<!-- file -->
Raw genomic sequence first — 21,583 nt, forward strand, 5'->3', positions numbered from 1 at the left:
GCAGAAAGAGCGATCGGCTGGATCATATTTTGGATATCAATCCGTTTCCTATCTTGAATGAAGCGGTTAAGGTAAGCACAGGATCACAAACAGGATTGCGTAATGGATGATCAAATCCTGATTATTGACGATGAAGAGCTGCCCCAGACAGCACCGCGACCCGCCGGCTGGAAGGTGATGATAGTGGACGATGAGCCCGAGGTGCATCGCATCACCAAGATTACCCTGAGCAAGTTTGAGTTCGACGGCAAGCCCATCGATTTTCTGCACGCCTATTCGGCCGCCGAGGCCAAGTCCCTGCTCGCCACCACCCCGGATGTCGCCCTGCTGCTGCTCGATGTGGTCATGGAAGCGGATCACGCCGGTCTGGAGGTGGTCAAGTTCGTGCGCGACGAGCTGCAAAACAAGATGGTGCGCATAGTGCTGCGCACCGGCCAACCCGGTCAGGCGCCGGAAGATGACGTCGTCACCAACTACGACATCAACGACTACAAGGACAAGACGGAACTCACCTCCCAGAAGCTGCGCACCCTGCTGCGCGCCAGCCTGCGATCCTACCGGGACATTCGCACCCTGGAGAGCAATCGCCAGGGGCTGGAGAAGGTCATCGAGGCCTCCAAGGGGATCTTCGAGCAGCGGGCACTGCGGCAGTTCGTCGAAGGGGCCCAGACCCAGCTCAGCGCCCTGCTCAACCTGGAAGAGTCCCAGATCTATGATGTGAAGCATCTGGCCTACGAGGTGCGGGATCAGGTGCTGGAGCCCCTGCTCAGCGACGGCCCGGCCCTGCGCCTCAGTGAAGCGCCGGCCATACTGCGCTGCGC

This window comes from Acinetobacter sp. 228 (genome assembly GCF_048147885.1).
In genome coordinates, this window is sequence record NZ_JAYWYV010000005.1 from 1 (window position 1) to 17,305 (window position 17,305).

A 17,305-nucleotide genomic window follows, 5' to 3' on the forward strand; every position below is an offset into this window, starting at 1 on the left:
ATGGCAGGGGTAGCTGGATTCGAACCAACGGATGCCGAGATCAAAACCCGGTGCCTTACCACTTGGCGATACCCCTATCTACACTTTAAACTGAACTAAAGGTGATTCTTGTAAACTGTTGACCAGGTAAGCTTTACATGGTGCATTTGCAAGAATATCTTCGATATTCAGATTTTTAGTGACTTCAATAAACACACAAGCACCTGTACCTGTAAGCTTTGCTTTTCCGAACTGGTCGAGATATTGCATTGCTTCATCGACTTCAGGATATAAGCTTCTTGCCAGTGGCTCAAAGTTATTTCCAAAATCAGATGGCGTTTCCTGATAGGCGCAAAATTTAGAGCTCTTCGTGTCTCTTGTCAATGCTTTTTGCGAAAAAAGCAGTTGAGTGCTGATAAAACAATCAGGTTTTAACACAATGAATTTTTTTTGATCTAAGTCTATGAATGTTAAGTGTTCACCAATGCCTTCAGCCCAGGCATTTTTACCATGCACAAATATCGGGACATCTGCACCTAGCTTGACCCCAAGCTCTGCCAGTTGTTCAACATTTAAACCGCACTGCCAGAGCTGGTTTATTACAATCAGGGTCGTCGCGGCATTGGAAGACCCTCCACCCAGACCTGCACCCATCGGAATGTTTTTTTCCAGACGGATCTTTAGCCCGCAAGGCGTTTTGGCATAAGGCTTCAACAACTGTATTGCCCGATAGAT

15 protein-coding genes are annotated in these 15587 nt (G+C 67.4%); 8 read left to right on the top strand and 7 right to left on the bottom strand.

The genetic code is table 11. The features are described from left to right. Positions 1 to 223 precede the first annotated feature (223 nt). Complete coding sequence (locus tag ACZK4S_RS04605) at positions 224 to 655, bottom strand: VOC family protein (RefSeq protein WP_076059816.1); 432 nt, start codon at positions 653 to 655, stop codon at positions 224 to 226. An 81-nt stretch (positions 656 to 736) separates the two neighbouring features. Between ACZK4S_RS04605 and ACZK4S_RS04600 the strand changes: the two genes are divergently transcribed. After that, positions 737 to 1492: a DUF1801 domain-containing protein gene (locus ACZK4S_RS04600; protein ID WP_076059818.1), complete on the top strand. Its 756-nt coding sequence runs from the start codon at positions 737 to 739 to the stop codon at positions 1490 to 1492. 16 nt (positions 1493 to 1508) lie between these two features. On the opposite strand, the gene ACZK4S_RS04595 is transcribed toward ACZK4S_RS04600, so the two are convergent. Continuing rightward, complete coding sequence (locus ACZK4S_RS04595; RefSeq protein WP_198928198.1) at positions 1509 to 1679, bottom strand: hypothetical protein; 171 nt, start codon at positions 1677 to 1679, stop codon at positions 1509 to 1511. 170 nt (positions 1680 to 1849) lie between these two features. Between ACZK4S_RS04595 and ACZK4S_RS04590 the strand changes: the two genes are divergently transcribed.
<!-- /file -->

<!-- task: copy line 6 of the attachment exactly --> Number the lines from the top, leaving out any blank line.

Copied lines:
ATGGCAGGGGTAGCTGGATTCGAACCAACGGATGCCGAGATCAAAACCCGGTGCCTTACCACTTGGCGATACCCCTATCTACACTTTAAACTGAACTAAAGGTGATTCTTGTAAACTGTTGACCAGGTAAGCTTTACATGGTGCATTTGCAAGAATATCTTCGATATTCAGATTTTTAGTGACTTCAATAAACACACAAGCACCTGTACCTGTAAGCTTTGCTTTTCCGAACTGGTCGAGATATTGCATTGCTTCATCGACTTCAGGATATAAGCTTCTTGCCAGTGGCTCAAAGTTATTTCCAAAATCAGATGGCGTTTCCTGATAGGCGCAAAATTTAGAGCTCTTCGTGTCTCTTGTCAATGCTTTTTGCGAAAAAAGCAGTTGAGTGCTGATAAAACAATCAGGTTTTAACACAATGAATTTTTTTTGATCTAAGTCTATGAATGTTAAGTGTTCACCAATGCCTTCAGCCCAGGCATTTTTACCATGCACAAATATCGGGACATCTGCACCTAGCTTGACCCCAAGCTCTGCCAGTTGTTCAACATTTAAACCGCACTGCCAGAGCTGGTTTATTACAATCAGGGTCGTCGCGGCATTGGAAGACCCTCCACCCAGACCTGCACCCATCGGAATGTTTTTTTCCAGACGGATCTTTAGCCCGCAAGGCGTTTTGGCATAAGGCTTCAACAACTGTATTGCCCGATAGAT